Shisha and Chardonnay
Check out the kitchen and dining room at Skewers in our slideshow.
I spent a leisurely evening last week at Skewers sitting on the breezy patio with some crisp Lebanese wine and my friend Jessica, who is shortly moving to Turkey. In retrospect, for our last meal together, perhaps I shouldn't have taken her to a place with food so similar to the food she'll soon be eating in Istanbul. But we were there with a purpose: re-teaching her to smoke shisha.
Toward the end of the meal, I ordered our hookah. The food had been rather dull and sluggish — a rare event at Skewers, to be sure — and I was hoping the hookah would perk us up as well as be a valuable learning experience.
"Can we get a hookah with apple?" I asked our young waiter, who had the clumsy charm of a puppy trying to please its owners.
"Oh, apple will be too strong," he said. After all the shy smiles and deference, I was surprised to see him taking a stand on something. "You need to cut it with mint."
"Fair enough!" I replied. "Bring us some apple-mint!" He did, and it was splendid, both subtly fruity and refreshing at once. Perhaps I should have taken his other quiet recommendation earlier in the evening and chosen the caramel-sauced bread pudding he encouraged us to get over the chocolate baklava.
That baklava was a low point in the meal. Normally, the baklava at Skewers is quite good, heavier on the phyllo dough and pistachios than on honey or cinnamon, a nice change of pace from baklava that's soaked through and sugary.
In this incarnation, Hershey's chocolate syrup was awkwardly and inadvisedly added to a regular triangle of the flaky pastry, but I'd been eager to try one of the many twists that Skewers tries out on its standard Lebanese fare. Ditto the Skewers salad, which had a strikingly bland honey-mustard sauce coating salty flecks of halloum, downtrodden avocado slices and what my mother has always called "crab with a 'k.'" Jessica's garlic-laced lamb chops were far better, but cooked to a disappointing medium-well and served with a cucumber salad that couldn't have been marinated for more than two minutes.
Oddly, it was our appetizer tray that saved the meal, with perky spinach pies and blissfully sour stuffed grape leaves that reminded me strongly of the warak enab my best friend always brings home from her Lebanese mother's home in Dearborn, Michigan. Those, and the silky-smooth bowl of hummus I'd ordered on the side, brightened with sweet paprika and a glossy slick of olive oil on top.
It turns out that the rule here, settled on after many wonderful meals, is to stick to the classic, un-Americanized Lebanese food. That's what Skewers does best.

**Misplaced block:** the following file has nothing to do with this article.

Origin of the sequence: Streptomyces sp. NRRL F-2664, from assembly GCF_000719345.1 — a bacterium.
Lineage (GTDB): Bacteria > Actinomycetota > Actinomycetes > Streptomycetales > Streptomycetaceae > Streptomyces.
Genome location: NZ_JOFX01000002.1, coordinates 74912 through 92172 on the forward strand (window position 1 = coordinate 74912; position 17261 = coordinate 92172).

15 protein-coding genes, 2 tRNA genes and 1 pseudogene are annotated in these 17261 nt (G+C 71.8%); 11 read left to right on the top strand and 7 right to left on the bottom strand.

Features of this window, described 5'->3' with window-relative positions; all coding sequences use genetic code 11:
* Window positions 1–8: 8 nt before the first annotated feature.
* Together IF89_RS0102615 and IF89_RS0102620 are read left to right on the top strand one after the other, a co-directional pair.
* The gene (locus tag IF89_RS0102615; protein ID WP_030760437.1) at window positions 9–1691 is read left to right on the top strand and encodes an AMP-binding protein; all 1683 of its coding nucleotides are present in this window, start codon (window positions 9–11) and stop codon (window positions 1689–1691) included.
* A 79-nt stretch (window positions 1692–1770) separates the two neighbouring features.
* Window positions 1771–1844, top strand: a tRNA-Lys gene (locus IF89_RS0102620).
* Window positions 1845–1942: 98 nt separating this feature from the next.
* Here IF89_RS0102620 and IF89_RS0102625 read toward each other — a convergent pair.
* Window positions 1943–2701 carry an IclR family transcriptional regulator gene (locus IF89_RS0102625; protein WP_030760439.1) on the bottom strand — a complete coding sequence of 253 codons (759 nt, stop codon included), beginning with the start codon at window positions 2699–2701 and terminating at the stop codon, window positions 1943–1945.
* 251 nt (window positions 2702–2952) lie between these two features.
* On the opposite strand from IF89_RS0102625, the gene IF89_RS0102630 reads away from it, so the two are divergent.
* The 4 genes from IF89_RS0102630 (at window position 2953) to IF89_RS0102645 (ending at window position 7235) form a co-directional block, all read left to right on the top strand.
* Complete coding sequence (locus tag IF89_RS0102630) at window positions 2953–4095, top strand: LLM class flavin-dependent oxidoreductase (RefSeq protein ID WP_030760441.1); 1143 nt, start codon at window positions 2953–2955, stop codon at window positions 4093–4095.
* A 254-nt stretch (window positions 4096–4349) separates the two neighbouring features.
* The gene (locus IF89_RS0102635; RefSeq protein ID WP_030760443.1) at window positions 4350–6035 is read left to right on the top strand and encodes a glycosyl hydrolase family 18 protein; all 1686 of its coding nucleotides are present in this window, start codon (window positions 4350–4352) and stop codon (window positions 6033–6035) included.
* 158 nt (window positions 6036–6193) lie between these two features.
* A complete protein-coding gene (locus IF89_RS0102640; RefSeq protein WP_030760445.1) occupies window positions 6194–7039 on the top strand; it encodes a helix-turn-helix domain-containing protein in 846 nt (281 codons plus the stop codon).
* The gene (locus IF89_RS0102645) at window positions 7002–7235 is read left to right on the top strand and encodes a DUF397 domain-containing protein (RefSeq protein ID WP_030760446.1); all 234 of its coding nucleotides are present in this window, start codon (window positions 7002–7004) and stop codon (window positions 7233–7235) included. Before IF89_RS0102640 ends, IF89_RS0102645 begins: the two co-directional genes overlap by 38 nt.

Curiously, for as much as I prefer the unadulterated Lebanese cuisine at Skewers, the other thing that keeps me coming back to the restaurant anchoring a stone-sided strip center at Richmond and Weslayan is how broadly appealing the rest of the place is. Unlike at other favorites like Cafe Mawal or Abdallah's, I can actually get a glass of wine at Skewers, Lebanese wine like you'd be able to order at a cafe in Beirut. Or Turkish beer. Or a baklava-flavored cappuccino (not that I'd want that last one, but it's nice to know the option is there).
In the dining room, modern black walls contrast with sculptural red lights that jut from the ceiling and floors like massive pillars of carnelian-colored quartz. It's all a part of the brand-new aesthetic that new owners Hadi and Sophie Elhage introduced when Skewers reopened earlier this year after an electrical fire took them out last October. (If you're keeping count, Houston, that's three restaurants that have reopened after devastating fires this year.)
When it first opened ten years ago, Skewers had a generous BYOB policy, but that's now been replaced by a smartly curated wine list featuring a small selection of "standards" like Chateau Ste. Michelle and La Crema mixed in with more exotic offerings, like the Chateau Ksara Rose I enjoyed on the patio that evening, or a kosher Barkan Merlot from Israel. And for coming summer days, a $28 bottle of Chateau Ksara Blancs de Blancs — made with a blend of Sauvignon, Sémillon and Chardonnay grapes — would be a sweet selection, although the markup is a bit on the high side.